• I will be adding all of these to to watch list. Thanks
  • ksa1001ksa1001 Plano, TX

    I don't think Inside Man would count as under-rated as it's Spike Lee's highest grossing film and was met with near universal acclaim.

    I've always like The Island (2005), I feel it was lost in Michael Bay's transition from old blow up crap to Transformers crap.

    For what it is, it's pretty good. It's also two films in one; sci-fi first half and 2nd half chase film.

    Narc (2002) was also a very good, gritty cop film. The opening sequence can be nauseating to those subject to Cloverfield type camera sickness, and Ray Liotta did an amazing job.

    The Drop (2014) was also a really good crime film. Last James Gandolfini film and from the writer of Mystic River.
  • WarpFoxWarpFox Nashville, TN
    Killing Them Softly was kind of a sleeper, if I recall. Don't hear a lot about it but it's a pretty solid movie about the business of being in the crime business.

    One of my all-time favorite movies that is criminally underrated (except maybe by some cult fans) is In Bruges. And for that matter, Seven Psychopaths deserves equal praise. You can probably skip London Boulevard, though.

    Two more that I'll mention are Shrink (with Kevin Spacey) and Henry Poole Is Here (with Luke Wilson). 
  • FlashGordonFlashGordon Leeds, UK
    edited March 2015
    @WarpFox good shout on Killing them softly, that is a fantastic little movie. 

    O and to whoever said Gattaca aswell,  great movie.

    I'd say Looper too  love that film and never felt it garnered enough cult status.
  • TravisTravis CA
    edited March 2015

    It's well known enough to where it may not qualify, but Wet Hot American Summer is the funniest movie I've ever seen. I was also really, really pleasantly surprised by They Came Together, a movie I had never heard of until my wife and I were scanning "what's new" in Amazon movies.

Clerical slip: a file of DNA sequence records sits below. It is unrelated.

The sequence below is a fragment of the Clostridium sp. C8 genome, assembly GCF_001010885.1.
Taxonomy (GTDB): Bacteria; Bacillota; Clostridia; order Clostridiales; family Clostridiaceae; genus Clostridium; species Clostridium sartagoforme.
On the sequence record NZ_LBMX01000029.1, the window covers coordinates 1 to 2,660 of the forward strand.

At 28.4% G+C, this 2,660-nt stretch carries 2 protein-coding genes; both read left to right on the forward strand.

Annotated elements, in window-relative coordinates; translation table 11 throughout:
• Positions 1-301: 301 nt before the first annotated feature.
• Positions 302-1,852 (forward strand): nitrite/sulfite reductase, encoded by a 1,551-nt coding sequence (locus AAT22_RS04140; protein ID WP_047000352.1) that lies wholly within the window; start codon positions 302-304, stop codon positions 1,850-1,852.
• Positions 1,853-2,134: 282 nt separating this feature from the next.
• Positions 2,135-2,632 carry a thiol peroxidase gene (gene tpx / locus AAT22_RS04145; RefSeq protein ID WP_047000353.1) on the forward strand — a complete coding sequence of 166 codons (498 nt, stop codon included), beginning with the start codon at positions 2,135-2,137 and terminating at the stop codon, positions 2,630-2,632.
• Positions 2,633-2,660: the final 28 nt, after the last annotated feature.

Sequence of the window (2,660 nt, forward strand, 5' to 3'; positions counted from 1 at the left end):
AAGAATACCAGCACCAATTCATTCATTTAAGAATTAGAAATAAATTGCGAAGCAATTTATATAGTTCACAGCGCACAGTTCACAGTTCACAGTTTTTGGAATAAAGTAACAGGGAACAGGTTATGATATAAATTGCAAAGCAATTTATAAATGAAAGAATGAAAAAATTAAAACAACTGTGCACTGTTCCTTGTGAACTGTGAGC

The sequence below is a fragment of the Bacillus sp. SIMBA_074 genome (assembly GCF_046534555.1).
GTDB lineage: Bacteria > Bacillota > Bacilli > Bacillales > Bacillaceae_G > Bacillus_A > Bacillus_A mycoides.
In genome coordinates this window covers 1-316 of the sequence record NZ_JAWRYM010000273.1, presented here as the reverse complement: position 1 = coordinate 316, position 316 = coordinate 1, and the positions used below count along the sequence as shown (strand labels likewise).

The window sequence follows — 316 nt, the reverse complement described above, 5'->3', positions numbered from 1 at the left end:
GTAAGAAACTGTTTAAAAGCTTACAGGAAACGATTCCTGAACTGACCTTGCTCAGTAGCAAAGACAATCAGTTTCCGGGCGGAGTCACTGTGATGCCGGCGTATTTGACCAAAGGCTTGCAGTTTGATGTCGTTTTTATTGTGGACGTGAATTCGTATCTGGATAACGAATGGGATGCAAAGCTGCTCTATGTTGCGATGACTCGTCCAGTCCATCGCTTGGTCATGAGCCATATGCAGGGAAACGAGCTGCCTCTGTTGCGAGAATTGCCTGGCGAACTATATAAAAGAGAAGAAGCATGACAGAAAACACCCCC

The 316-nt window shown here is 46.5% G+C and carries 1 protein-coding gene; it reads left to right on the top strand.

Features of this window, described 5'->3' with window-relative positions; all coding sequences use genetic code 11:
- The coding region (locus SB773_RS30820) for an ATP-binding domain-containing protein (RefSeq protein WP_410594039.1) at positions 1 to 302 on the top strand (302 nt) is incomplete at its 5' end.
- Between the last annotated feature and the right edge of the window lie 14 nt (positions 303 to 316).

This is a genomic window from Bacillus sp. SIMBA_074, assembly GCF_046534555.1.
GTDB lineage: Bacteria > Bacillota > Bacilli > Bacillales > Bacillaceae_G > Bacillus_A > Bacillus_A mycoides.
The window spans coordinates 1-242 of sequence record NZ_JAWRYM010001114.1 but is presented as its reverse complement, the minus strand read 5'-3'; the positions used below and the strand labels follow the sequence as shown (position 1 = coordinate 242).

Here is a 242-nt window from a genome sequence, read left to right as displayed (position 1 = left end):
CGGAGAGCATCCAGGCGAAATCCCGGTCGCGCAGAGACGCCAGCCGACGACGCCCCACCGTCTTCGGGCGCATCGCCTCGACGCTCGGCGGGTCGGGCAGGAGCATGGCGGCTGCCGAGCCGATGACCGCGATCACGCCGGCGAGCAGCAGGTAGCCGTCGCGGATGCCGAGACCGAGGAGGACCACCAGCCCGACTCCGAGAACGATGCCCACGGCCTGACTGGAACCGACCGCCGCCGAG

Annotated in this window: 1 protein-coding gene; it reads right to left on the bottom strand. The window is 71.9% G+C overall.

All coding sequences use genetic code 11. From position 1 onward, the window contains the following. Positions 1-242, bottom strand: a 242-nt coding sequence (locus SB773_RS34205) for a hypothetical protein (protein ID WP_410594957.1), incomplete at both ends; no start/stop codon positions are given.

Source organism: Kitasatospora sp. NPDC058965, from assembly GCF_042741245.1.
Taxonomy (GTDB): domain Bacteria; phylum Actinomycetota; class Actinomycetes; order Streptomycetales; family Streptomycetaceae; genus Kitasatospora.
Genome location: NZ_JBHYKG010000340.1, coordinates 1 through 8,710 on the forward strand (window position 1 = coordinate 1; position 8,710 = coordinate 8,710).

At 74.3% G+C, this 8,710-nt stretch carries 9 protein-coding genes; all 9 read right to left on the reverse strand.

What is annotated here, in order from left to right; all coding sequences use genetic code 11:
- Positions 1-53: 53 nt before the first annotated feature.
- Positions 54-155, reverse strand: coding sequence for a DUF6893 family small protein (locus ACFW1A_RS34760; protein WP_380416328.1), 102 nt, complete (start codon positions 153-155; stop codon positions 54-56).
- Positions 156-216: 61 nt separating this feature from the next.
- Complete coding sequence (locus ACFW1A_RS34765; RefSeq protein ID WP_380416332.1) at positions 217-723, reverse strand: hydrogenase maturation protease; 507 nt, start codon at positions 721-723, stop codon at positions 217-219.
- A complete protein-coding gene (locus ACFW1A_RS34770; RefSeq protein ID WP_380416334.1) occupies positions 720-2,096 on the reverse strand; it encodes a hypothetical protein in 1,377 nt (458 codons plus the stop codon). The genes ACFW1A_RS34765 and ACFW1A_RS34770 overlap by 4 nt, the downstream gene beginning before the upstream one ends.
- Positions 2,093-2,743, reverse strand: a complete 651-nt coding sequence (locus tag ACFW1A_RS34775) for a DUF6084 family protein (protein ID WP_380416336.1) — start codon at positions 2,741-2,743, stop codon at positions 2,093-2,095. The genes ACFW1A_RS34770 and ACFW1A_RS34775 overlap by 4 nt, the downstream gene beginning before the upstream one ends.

Gattaca and Dark City are great calls. Really good movies. I woke up with the need to take a spontaneous road trip about 15 or so years ago and ended up driving past Shell Beach. I had to pull off and inspect the place because of the Dark City.

    Once again, I don't know if it qualifies I think it did pretty well at the time but I haven't really heard it mentioned in years was Eternal Sunshine of the Spotless Mind. That movie is soul crushing in all the right ways.

  • pavlovsbellpavlovsbell Brooklyn, NY
    Looper was both a critical and financial smash.  With Johnson set to direct Star Wars Episode VIII, his earlier films will probably get even more attention.  I also really enjoyed the high school hardboiled detective daytime-noir, Brick.  Gordon-Levitt delivered his Dashiell Hammett-esque dialogue beautifully.  
  • Narc was an excellent movie, The Lookout with Joseph Gordon Levitt was largely overlooked. Ben Stiller and Bill Pullman did this indie flick called the Zero Effect, i recall watching it on a recommendation from my sister, pleasantly surprised. I recall giving it multiple views, would love to watch it again to see if it holds up.
  • DeeDee Adelaide
    What Happened Was. I stumbled onto it 20 years ago when it had a very limited cinema release and then I dragged everyone I could think of back to watch it again and again. It's a two person, single set drama about two work colleagues having a super awkward date. It stars Tom Noonan (under-rated "that guy") and Karen Sillas, who would probably only be known to Hal Hartley fans. It also has the most blatantly misleading trailer I've ever seen - it makes it look like the movie is about some creepy murderous stalker, when in fact it's just two people on a date finding out they don't really know each other at all. I watched it again a couple of years ago and it still holds up.
  • ArctorArctor The Netherlands
    edited March 2015
    I don't know if you can consider Primer an underappreciated movie because it's kind of an underground cult classic. Shoe-string budget, most interesting take on a genre ever, plot-puzzle, near-infinite rewatchability... If you haven't seen it and decide to watch it: don't read anything about the plot beforehand but make sure to turn on subtitles, dialog is sometimes less than intelligeable, recorded on mid-end equipment and realistic (in a sense that characters sometimes talk over each other).